Garden City

Called the ‘Venice of the East,’ Suzhou is more than just the Grand Canal

By: Jennifer Huang

SUZHOU, China Trundling through Suzhou’s tree-lined bike paths clients might encounter a whimsical symbol of the merging of China’s old and new economies: the Ronald McDonald pedicab. The familiar three-wheeled contraptions driver in front, small, canopied carriage behind have all but disappeared in many of China’s bigger cities. But Suzhou, despite a population of 5.7 million, has preserved much of its old-world ambiance. Sure, the hamburger-hawking clown has arrived, but he has to conform to Suzhou’s low-tech, ancient style.

Unlike booming Shanghai, a mere one hour to the west, Suzhou (pronounced “Sue-Joe”) has consciously tried to preserve its historical architecture as it develops. Its lingering traditional flavor, with waterways, gardens and ancient arts, makes the city an ideal destination for travelers in search of a picturesque town with modern amenities.

Some 2,500 years old, Suzhou is often referred to as the “Venice of the East.” Small canals crisscross its neighborhoods, and a larger moat encloses the city center. The nearby Grand Canal, the world’s longest manmade waterway, connects the city with neighboring Wuxi and Hangzhou.

Suzhou is most famous for its gardens, many dating back a thousand years.

“They’re masterpieces of the genre,” said Christina Liadis, sales and operations manager for China Travel Service. “They’ve been designated World Heritage Sites by UNESCO.”

While visiting all of the gardens could take weeks, a few should not be missed. The Garden of the Master of Nets (Wangshi Yuan) is the smallest garden, but connoisseurs consider it the best. To create a relaxing atmosphere in the limited space required the greatest of design skill. Well proportioned structures and visual effects give the illusion of distance, and all of the elements water, stone, buildings and plants are balanced in scenic harmony.

Central to the garden is a koi pond surrounded by tiled roof pavilions, small bridges and carefully cultivated vegetation. Adjacent buildings, with elaborately carved window lattices, offer a picture-perfect vista in every direction. As in all gardens in Suzhou, the Garden of the Master of Nets features curious rock formations from nearby Lake Tai, eroded by the water into intricate natural sculptures.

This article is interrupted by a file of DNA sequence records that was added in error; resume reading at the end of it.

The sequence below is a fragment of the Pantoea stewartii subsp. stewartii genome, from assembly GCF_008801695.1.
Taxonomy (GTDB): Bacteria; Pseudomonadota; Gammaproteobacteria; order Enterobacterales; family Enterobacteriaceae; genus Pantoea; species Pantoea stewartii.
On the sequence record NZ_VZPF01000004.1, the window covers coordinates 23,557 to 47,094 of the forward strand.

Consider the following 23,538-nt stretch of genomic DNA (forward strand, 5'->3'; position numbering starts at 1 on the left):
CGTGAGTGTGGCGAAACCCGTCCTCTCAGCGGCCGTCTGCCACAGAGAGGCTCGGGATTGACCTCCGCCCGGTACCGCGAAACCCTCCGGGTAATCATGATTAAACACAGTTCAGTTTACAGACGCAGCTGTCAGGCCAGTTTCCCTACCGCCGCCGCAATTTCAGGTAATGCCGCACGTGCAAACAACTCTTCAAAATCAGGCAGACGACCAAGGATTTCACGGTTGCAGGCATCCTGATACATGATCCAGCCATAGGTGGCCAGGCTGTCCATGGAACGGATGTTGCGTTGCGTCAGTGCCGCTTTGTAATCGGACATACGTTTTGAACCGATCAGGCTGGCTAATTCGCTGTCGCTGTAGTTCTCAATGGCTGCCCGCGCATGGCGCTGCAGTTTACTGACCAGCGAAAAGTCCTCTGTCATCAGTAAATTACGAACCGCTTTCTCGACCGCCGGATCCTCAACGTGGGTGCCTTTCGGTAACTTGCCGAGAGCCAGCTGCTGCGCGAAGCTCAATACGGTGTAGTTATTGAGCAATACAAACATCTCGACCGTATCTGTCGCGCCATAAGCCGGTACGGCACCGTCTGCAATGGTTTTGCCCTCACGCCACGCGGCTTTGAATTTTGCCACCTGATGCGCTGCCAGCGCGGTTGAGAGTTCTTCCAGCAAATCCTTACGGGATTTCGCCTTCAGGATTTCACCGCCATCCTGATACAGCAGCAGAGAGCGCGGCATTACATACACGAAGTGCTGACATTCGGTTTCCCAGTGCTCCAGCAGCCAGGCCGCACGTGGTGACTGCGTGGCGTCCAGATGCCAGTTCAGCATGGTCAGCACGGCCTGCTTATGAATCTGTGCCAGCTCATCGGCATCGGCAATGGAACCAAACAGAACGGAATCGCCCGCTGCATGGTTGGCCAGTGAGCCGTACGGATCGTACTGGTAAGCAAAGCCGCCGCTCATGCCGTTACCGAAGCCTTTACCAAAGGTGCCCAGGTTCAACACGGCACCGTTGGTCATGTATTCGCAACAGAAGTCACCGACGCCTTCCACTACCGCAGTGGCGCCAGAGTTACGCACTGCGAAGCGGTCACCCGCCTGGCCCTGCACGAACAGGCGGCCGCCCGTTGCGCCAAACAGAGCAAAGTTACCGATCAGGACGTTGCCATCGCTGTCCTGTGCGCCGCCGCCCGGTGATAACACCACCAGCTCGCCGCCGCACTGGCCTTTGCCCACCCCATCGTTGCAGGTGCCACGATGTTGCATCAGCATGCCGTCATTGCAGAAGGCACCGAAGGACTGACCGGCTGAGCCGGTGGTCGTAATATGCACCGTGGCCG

In the evenings, the garden’s pavilions become stages. Visitors move through the garden to see various traditional Chinese performing arts, including the local Kun style of opera, and enjoy the full moon from the Moon-watching Pavilion.

Another idyllic retreat is Tiger Hill, the symbol of Suzhou. Built in the 10th century as a burial ground for He Lu, the city’s founding father, the park is a sprawling 49 acres. Pathways and bridges meander through its grottos and terraces, all surrounded by a wide canal. According to myth, a white tiger came to protect the grave of He Lu, so locals dubbed it Tiger Hill.

While there are no longer any tigers in residence, the hill is guarded by Cloud Rock Pagoda, a seven-story brick structure that leans 6.5 feet off balance. The tower is about 158 feet high, and has stood in its precarious state since the 10th century. Tourists can no longer enter the pagoda, as it continues to tilt a few centimeters each year.

From the vantage point of the pagoda, one can frequently hear echoes of drums and flutes below. To attract visitors, the park stages performances of traditional music, dance and acrobats. Visitors might see boys playing bamboo wind instruments, stilt walkers dancing in colorful silk costumes and fan dancers executing precise footwork.

Other notable gardens include the Humble Administrator’s Garden, the largest, and the Garden for Lingering In, with inlaid walkways and a 21-foot-high stone from Lake Taihu.

Suzhou is also famous for its silk and embroidery, and most tours include a look at the silk-making industry.

The Suzhou Silk Museum gives a historical overview of silk manufacturing, with exhibits of old tools, rich brocades from the early 1900s and live silk worms busily chewing leaves. There’s even a large cylindrical stone resembling a millstone once used as roller to soften fabric.

To see silk in production, clients may prefer to visit a silk-making factory. The factories provide live demonstrations of the process, from unwrapping the cocoon to weaving the fabric.

The Silk Embroidery Institute is another popular stop.

Embroidery in Suzhou has evolved to a high art, “almost like paintings, [the details] are so minute,” said Liadis.

According to Liadis, some of the artists will actually split a single thread into several fibers, to create shadows and other effects. Another technique involves embroidering different designs on the opposite sides of one piece of silk, so that no knots are visible from either side.

Of course, all of these spots have a showroom, where visitors can buy silk products. Besides clothing, pajamas and scarves, there is also a wide selection of pillowcases, handkerchiefs and quilts. Prices are usually marked dramatically high, so remind clients to bargain hard in such places. Street vendors offer a less expensive alternative but often try to pass polyester off as “pure silk,” so proceed with caution.

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